“Forget patents, trademarks and copyrights… trade secrets could be your company’s most important and valuable assets.”
James Pooley, former Deputy Director-General World, Intellectual Property Organisation (WIPO)
From Campari to Coca-Cola to Google’s PageRank, businesses and corporations have continued to keep their trade secrets (TS), to enhance prospects of their long term, sustainable future through market relevance and profitable business operations. Some of these TS have spanned decades, generations and centuries, therefore the need for adequate protection against prejudicial disclosures, cannot be overemphasised. Whilst Nigeria - through lack of subject-specific legislation - can be said to be partly indifferent about TS, other countries like Uganda (through her Trade Secrets Protection Act 2009), the United States of America (through their Uniform Trade Secrets Act 1985 (UTSA) and the Defend Trade Secrets Act 2016 (DTSA)) and the World Trade Organisation (WTO, through Article 39 Trade Related Aspect of Intellectual Property Rights 1995 (“TRIPS”)), have sought to protect TS.
Unlike patents that can be documented, the concept of TS lies in the fact that it is a ‘secret’; hence a bit ‘difficult’ to regulate and protect. Where protection of TS is lax, the effect could be drastic and damning for businesses. TS - as a subset of intellectual property - is a critical asset that must not be misused, essentially through unfair competition.
TS, is essentially a formula, process, device, or other business information kept confidential to maintain an advantage over competitors; information - including a formula, pattern, compilation, program device, method, technique, or process, that: (i) derives independent economic value, actual or potential, from not being generally known to, and not being readily ascertainable by proper means by other persons who can obtain economic value from its disclosure or use, and (ii) is the subject of efforts that are reasonable under the circumstances to maintain its secrecy.
Whilst the concepts and facets of TS continue to attract classification debates and the level of protection it should be offered, the reality is that our 21st century reality demand that countries must guarantee and protect TS. Unsurprisingly, the robustness of extant national TS protection framework could be a factor in investment competitiveness, an issue of interest, especially to emerging economies.
This article offers a perspective of TS through an analytical exploration of the applicable Nigerian legal framework, the relationship with other IP rights, a comparative analysis with other jurisdictions and concludes with suggestions for more efficacious TS protection in Nigeria, pursuant to identified gaps.
Conceptual Issues: ‘Trade Secrets’
The concept of TS began to develop with the rise of industrial capitalism in the early 19th century. While Patent had helped to restrain third parties from reaping the fruit of others’ research and development efforts; it nevertheless was too costly, unwieldy, and limited to protect the full range of technological and business innovations and know-how. TS on the other hand, does not have to be innovations or inventions but valuable information (on processes, finance, technical know-how, and management decisions, etc.) that are not generally available. TS encompasses commercially valuable, sensitive and confidential, but competitiveness impacting, information or know-how.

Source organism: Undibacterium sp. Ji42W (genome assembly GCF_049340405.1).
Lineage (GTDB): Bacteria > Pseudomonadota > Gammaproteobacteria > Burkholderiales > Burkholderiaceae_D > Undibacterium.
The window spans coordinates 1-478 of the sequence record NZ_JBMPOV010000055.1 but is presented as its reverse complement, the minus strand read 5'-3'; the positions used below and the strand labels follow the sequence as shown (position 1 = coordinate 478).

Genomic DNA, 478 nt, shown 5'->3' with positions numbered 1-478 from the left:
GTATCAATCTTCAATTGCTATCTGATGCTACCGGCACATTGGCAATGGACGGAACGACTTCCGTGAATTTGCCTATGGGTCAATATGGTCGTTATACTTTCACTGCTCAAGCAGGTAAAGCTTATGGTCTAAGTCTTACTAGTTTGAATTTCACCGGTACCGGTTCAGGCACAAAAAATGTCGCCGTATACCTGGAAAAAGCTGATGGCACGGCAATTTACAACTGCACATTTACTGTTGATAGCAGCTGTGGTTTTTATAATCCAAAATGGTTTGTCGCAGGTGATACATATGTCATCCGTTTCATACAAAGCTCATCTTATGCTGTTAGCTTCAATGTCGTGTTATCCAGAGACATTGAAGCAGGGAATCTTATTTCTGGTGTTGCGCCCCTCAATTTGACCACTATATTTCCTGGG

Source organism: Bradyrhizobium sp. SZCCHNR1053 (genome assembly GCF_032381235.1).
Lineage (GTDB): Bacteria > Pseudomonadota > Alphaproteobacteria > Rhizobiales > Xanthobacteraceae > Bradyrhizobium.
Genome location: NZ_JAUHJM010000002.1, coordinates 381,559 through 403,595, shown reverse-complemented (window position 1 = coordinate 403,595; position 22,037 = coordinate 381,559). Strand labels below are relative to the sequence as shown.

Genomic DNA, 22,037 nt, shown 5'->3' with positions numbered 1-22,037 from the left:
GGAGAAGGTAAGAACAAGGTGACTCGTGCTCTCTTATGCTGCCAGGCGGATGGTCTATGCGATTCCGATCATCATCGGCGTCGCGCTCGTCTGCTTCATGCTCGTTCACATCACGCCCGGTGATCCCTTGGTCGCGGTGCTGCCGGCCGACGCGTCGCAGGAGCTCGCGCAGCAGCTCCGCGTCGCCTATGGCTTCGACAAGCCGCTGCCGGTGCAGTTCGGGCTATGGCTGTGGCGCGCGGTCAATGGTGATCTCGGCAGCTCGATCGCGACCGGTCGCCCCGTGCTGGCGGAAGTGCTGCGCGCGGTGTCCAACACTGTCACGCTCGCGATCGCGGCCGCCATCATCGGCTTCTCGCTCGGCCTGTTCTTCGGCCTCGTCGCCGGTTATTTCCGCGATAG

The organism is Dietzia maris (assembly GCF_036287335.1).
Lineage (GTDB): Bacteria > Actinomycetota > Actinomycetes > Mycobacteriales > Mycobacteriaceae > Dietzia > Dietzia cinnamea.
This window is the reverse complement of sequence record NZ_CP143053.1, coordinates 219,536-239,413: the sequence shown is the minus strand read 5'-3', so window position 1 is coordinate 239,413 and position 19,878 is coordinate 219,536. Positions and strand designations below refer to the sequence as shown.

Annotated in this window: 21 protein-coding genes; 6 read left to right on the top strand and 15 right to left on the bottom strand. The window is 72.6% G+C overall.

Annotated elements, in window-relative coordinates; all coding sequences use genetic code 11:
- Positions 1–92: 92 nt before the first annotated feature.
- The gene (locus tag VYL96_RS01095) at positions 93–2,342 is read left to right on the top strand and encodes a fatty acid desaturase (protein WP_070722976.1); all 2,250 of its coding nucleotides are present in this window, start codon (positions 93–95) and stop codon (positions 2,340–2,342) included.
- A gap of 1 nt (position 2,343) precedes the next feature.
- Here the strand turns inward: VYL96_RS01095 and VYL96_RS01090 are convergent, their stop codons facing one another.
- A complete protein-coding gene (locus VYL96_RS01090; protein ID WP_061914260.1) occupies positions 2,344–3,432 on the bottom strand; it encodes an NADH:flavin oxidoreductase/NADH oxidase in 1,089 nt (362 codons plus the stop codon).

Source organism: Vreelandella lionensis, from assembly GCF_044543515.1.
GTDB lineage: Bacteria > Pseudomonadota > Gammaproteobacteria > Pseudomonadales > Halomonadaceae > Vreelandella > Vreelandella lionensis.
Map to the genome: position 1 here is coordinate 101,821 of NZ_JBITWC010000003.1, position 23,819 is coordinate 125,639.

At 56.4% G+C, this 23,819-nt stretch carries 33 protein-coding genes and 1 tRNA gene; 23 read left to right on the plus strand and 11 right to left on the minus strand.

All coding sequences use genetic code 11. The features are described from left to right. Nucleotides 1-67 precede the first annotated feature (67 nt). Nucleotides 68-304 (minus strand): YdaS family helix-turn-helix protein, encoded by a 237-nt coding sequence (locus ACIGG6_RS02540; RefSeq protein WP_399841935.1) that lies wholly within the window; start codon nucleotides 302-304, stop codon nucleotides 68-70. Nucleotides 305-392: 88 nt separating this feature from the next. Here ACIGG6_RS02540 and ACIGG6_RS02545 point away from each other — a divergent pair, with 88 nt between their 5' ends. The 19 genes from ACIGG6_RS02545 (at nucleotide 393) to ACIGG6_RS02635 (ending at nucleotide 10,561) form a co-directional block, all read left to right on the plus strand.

Article 39 TRIPS has classified TS as undisclosed information that needs to be protected so long as “such information:
- is secret in the sense that it is not, as a body or in the precise configuration and assembly of its components, generally known among or readily accessible to persons within the circles that normally deal with the kind of information in question;
- has commercial value because it is secret; and
- has been subject to reasonable steps under the circumstances, by the person lawfully in control of the information, to keep it secret.”
In National Mutual v. Mortensen, this last condition under TRIPS which is also contained in UTSA was been held by the United States Court of Appeals, Second Circuit to be a germane condition. There, it was decided that the fact that the Agency Office Automation (AOA) information existed in a different, better-protected format than the physical folders did not elevate it to TS status. Rather, it is the protection afforded the information that matters and not the medium of storage.
Thus, TS is different from Patent (which is the closest to TS amongst the other IP rights) in that there is no need for registration and a timeline of 20 years, no territorial limitation, and periodic renewals. To establish a TS claim, the plaintiff must be able to establish that: (a) the plaintiff’s information qualifies for TS protection; (b), the conduct of the acquirer of the TS is wrongful (thus amounting to misappropriation); and (c) the plaintiff’s conduct in protecting the TS has been reasonable under the circumstances.
Trade Secrets: A Class of Intellectual Property Rights?
Globally, there has been a wide gulf in the course of the classification of TS; there has been the classification by subject-specific laws as a class on its own, some have subsumed TS under the law of contract or tort which attracts civil remedies like damages and injunctions while another has had it classified under the law of unfair competition. Another element of the controversy is whether to classify TS as an IP.